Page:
Language models, such as GPT, may exhibit biases, including biases against non-native English writers. These biases can be caused by the training data that was used to train the model. According to the researchers, computer programs commonly used to determine whether a text was written by artificial intelligence tend to incorrectly label articles written by non-native language speakers as AI-generated. The researchers warn against using such AI text detectors due to their unreliability, which could have negative consequences for individuals such as students and job applicants.
Researchers show that computer programs commonly used to determine if a text was written by artificial intelligence tend to falsely label articles written by non-native language speakers as AI-generated in a peer-reviewed opinion paper published on July 10 in the journal Patterns. The researchers warn against using such AI text detectors due to their unreliability, which could harm individuals such as students and job applicants.
“Our current recommendation is that we be extremely cautious and perhaps try to avoid using these detectors as much as possible,” says Stanford University senior author James Zou. “It can have significant consequences if these detectors are used to review things like job applications, college entrance essays or high school assignments.”
Our current recommendation is that we be extremely cautious and perhaps try to avoid using these detectors as much as possible. It can have significant consequences if these detectors are used to review things like job applications, college entrance essays or high school assignments.James Zou
OpenAI’s ChatGPT chatbot, for example, can compose essays, solve science and math problems, and generate computer code. Educators across the United States are becoming increasingly concerned about the use of AI in student work, and many have begun using GPT detectors to screen students’ assignments. These detectors are platforms that claim to be able to determine whether text is generated by AI, but their dependability and effectiveness have yet to be proven.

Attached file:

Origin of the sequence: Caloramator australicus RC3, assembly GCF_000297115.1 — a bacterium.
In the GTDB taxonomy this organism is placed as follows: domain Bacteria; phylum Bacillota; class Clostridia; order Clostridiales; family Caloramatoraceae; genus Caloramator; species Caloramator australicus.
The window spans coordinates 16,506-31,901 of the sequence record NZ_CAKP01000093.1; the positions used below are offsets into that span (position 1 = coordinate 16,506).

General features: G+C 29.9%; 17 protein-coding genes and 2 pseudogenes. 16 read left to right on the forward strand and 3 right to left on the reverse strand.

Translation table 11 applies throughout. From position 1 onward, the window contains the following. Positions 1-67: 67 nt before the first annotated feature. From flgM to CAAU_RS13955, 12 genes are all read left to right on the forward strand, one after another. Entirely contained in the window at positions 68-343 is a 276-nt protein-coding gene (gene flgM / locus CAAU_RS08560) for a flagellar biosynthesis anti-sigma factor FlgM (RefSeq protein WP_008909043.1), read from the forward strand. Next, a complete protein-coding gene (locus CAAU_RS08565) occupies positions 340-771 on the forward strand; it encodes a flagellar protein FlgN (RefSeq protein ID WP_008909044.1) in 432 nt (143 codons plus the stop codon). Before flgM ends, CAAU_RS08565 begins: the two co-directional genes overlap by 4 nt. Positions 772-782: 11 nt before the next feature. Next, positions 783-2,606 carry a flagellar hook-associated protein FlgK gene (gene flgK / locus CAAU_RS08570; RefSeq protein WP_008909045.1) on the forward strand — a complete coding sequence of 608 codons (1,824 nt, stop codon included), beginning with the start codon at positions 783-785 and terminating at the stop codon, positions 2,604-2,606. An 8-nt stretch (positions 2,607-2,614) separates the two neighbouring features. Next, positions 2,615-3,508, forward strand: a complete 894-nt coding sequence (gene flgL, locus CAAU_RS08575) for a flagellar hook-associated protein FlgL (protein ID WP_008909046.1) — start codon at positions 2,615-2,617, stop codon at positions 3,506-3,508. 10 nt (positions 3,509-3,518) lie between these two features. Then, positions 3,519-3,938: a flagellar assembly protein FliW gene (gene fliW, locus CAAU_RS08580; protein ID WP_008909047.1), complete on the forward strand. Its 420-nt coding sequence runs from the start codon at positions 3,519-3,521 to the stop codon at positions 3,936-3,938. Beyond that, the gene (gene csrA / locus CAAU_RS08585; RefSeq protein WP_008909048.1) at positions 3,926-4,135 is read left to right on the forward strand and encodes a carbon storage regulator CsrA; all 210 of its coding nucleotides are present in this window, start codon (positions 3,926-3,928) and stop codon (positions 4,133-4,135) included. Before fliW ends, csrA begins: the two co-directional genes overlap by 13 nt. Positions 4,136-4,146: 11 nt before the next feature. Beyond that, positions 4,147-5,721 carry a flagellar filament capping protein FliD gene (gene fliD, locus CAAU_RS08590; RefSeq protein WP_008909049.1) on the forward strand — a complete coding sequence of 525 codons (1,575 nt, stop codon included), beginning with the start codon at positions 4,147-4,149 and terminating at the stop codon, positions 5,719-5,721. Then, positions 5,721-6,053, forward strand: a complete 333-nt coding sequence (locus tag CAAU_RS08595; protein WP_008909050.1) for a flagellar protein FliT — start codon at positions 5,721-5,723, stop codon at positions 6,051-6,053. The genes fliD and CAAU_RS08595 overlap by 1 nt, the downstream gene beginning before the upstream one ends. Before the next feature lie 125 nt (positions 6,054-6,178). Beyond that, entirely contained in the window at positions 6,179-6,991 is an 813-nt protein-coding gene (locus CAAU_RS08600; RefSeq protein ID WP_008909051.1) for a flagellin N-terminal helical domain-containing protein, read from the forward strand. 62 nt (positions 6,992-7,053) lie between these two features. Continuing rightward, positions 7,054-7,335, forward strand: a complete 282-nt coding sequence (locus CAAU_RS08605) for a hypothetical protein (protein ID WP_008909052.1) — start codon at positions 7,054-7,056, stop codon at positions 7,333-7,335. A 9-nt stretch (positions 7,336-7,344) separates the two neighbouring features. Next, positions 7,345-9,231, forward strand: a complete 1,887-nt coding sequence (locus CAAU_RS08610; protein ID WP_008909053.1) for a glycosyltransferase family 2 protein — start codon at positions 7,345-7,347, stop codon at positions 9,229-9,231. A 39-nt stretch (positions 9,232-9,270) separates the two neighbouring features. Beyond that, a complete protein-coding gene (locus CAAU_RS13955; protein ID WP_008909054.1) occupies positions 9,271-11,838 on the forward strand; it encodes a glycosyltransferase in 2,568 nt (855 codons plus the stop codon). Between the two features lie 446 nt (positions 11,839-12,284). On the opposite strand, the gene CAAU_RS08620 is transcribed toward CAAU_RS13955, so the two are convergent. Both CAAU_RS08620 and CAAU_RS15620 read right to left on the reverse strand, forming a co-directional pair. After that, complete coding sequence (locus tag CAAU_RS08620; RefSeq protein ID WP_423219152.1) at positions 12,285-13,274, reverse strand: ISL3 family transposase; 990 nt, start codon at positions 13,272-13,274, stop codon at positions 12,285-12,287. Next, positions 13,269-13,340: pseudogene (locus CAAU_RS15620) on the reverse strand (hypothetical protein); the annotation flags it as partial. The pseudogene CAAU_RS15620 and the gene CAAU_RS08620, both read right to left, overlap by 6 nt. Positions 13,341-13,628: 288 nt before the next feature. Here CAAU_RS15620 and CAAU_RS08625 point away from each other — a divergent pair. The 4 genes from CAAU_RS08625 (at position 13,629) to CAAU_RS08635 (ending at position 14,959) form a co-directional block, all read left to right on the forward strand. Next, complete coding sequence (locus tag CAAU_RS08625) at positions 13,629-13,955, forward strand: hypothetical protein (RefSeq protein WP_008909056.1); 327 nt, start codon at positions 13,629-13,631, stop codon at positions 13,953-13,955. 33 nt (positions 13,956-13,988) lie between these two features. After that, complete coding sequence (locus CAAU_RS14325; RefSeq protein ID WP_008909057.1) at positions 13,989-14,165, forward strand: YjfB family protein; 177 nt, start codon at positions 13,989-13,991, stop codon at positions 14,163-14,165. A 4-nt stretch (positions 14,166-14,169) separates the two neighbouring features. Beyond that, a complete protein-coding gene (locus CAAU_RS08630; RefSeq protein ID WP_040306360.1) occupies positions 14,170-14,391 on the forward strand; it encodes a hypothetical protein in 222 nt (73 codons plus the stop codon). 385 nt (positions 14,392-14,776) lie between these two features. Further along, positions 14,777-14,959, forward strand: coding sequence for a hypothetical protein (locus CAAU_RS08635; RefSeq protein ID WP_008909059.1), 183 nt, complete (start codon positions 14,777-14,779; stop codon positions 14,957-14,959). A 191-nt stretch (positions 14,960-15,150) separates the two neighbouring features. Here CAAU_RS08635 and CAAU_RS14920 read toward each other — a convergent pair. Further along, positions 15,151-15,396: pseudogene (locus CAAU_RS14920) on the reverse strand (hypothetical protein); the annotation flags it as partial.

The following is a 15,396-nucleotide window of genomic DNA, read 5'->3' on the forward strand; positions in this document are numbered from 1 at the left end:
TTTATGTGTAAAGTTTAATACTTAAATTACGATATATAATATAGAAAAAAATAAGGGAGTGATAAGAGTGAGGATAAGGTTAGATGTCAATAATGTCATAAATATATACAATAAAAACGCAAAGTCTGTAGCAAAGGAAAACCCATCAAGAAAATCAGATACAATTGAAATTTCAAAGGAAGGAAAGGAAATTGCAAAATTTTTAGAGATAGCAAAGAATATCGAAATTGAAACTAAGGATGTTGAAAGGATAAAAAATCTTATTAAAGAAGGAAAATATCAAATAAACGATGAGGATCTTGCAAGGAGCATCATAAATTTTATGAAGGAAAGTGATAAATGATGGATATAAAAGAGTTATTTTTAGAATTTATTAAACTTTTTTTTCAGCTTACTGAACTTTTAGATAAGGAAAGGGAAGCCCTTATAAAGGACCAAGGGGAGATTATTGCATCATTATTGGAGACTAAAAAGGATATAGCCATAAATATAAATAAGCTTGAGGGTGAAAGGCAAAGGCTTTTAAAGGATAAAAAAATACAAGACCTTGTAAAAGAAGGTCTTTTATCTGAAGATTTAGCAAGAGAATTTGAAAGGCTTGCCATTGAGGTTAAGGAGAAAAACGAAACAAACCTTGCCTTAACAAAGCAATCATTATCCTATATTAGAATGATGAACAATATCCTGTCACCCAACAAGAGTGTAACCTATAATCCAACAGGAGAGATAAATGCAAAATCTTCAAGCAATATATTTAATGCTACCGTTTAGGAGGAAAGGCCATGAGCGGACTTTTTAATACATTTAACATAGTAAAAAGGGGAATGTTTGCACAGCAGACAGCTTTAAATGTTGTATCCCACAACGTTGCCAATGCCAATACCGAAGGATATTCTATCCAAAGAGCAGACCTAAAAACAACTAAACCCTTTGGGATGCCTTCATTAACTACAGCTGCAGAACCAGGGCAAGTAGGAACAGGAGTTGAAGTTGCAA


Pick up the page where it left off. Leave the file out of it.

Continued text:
Zou and his colleagues tested seven popular GPT detectors. They ran through the detectors 91 English essays written by non-native English speakers for a widely recognized English proficiency test known as the Test of English as a Foreign Language, or TOEFL. More than half of the essays were incorrectly labeled as AI-generated, with one detector identifying nearly 98% of these essays as written by AI. In comparison, the detectors correctly classified more than 90% of essays written by eighth-grade students in the United States as human-generated.
According to Zou, the algorithms of these detectors work by evaluating text perplexity, or how surprising the word choice in an essay is. “If you use common English words, the detectors will give you a low perplexity score, which means my essay will most likely be flagged as AI-generated. If you use complex and fancy words, the algorithms are more likely to classify it as human-written,” he says. This is because large language models, such as ChatGPT, are trained to generate text with low perplexity in order to better simulate how an average human speaks, according to Zou.
As a result, simpler word choices adopted by non-native English writers would make them more vulnerable to being tagged as using AI.
The team then put the human-written TOEFL essays into ChatGPT and prompted it to edit the text using more sophisticated language, including substituting simple words with complex vocabulary. The GPT detectors tagged these AI-edited essays as human-written.
“We should be very cautious about using any of these detectors in classroom settings, because there’s still a lot of biases, and they’re easy to fool with just the minimum amount of prompt design,” Zou said. The use of GPT detectors may have implications beyond the education sector. Search engines like Google, for example, devalue AI-generated content, which may inadvertently silence non-native English writers.
While AI tools can have a positive impact on student learning, GPT detectors should be improved and tested before being used. According to Zou, one way to improve these detectors is to train them with more diverse types of writing.